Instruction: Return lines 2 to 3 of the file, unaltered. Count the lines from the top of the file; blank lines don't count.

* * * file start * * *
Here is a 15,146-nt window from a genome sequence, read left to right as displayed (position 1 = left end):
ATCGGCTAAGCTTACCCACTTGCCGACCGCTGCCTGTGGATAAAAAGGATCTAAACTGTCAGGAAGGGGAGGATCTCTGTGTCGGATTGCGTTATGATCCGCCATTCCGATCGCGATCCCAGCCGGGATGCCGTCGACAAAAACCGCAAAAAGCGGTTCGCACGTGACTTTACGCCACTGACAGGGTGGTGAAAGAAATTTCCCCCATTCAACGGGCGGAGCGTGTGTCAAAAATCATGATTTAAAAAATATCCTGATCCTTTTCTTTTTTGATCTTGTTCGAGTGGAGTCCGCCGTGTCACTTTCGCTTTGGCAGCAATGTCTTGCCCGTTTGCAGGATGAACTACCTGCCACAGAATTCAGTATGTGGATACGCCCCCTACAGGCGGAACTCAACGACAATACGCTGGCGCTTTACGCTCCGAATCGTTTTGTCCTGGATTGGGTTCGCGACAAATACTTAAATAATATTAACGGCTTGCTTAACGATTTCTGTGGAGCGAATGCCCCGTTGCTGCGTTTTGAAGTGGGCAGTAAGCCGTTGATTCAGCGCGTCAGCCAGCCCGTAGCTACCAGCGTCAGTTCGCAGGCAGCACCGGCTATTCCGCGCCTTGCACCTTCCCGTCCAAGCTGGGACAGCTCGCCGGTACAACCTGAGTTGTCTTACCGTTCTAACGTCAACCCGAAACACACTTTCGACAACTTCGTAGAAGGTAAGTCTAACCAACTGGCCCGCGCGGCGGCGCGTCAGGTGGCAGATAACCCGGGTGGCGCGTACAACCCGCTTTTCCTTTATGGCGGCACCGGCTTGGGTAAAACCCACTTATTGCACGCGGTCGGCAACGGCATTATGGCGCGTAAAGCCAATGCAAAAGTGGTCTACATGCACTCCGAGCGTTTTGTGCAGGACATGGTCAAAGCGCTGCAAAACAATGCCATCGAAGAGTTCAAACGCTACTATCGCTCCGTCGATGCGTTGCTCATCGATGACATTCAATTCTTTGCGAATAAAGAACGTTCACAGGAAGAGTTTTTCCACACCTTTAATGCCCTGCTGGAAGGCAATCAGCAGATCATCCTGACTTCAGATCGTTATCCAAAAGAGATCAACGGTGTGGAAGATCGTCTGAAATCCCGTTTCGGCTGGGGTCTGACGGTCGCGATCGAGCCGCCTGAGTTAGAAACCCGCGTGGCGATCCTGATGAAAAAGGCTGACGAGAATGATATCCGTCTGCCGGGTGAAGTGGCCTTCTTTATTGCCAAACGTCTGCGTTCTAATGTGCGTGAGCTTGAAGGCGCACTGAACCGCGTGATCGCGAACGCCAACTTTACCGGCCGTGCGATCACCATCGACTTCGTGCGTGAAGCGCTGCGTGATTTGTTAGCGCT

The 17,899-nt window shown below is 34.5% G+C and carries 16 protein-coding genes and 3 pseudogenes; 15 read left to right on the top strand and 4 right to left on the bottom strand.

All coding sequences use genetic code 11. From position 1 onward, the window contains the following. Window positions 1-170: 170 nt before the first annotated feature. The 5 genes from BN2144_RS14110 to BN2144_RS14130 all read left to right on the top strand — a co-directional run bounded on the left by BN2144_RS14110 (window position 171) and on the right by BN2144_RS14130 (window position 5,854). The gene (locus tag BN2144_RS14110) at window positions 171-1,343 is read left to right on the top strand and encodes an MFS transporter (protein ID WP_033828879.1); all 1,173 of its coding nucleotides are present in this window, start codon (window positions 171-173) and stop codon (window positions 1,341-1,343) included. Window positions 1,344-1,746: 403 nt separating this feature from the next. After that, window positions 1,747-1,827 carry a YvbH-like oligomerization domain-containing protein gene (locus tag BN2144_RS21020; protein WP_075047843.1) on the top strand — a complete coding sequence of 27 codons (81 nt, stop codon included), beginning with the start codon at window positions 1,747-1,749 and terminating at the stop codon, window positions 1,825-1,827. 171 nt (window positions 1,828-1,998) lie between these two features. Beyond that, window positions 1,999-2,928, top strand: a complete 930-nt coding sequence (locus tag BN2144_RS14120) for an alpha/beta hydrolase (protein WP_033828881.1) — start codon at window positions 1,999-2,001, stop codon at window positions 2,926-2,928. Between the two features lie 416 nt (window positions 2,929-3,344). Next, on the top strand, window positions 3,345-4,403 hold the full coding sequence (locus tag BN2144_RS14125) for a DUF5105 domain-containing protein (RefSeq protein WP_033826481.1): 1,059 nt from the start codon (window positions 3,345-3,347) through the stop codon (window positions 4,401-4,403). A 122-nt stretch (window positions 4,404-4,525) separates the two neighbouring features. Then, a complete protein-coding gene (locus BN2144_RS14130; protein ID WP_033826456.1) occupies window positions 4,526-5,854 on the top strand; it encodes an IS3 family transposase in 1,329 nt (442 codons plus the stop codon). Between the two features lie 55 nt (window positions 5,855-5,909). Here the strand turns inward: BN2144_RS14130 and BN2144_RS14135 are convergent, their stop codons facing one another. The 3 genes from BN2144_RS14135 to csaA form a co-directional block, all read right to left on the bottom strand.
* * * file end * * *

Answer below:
ATCGGCTAAGCTTACCCACTTGCCGACCGCTGCCTGTGGATAAAAAGGATCTAAACTGTCAGGAAGGGGAGGATCTCTGTGTCGGATTGCGTTATGATCCGCCATTCCGATCGCGATCCCAGCCGGGATGCCGTCGACAAAAACCGCAAAAAGCGGTTCGCACGTGACTTTACGCCACTGACAGGGTGGTGAAAGAAATTTCCCCCATTCAACGGGCGGAGCGTGTGTCAAAAATCATGATTTAAAAAATATCCTGATCCTTTTCTTTTTTGATCTTGTTCGAGTGGAGTCCGCCGTGTCACTTTCGCTTTGGCAGCAATGTCTTGCCCGTTTGCAGGATGAACTACCTGCCACAGAATTCAGTATGTGGATACGCCCCCTACAGGCGGAACTCAACGACAATACGCTGGCGCTTTACGCTCCGAATCGTTTTGTCCTGGATTGGGTTCGCGACAAATACTTAAATAATATTAACGGCTTGCTTAACGATTTCTGTGGAGCGAATGCCCCGTTGCTGCGTTTTGAAGTGGGCAGTAAGCCGTTGATTCAGCGCGTCAGCCAGCCCGTAGCTACCAGCGTCAGTTCGCAGGCAGCACCGGCTATTCCGCGCCTTGCACCTTCCCGTCCAAGCTGGGACAGCTCGCCGGTACAACCTGAGTTGTCTTACCGTTCTAACGTCAACCCGAAACACACTTTCGACAACTTCGTAGAAGGTAAGTCTAACCAACTGGCCCGCGCGGCGGCGCGTCAGGTGGCAGATAACCCGGGTGGCGCGTACAACCCGCTTTTCCTTTATGGCGGCACCGGCTTGGGTAAAACCCACTTATTGCACGCGGTCGGCAACGGCATTATGGCGCGTAAAGCCAATGCAAAAGTGGTCTACATGCACTCCGAGCGTTTTGTGCAGGACATGGTCAAAGCGCTGCAAAACAATGCCATCGAAGAGTTCAAACGCTACTATCGCTCCGTCGATGCGTTGCTCATCGATGACATTCAATTCTTTGCGAATAAAGAACGTTCACAGGAAGAGTTTTTCCACACCTTTAATGCCCTGCTGGAAGGCAATCAGCAGATCATCCTGACTTCAGATCGTTATCCAAAAGAGATCAACGGTGTGGAAGATCGTCTGAAATCCCGTTTCGGCTGGGGTCTGACGGTCGCGATCGAGCCGCCTGAGTTAGAAACCCGCGTGGCGATCCTGATGAAAAAGGCTGACGAGAATGATATCCGTCTGCCGGGTGAAGTGGCCTTCTTTATTGCCAAACGTCTGCGTTCTAATGTGCGTGAGCTTGAAGGCGCACTGAACCGCGTGATCGCGAACGCCAACTTTACCGGCCGTGCGATCACCATCGACTTCGTGCGTGAAGCGCTGCGTGATTTGTTAGCGCT

The 17,899-nt window shown below is 34.5% G+C and carries 16 protein-coding genes and 3 pseudogenes; 15 read left to right on the top strand and 4 right to left on the bottom strand.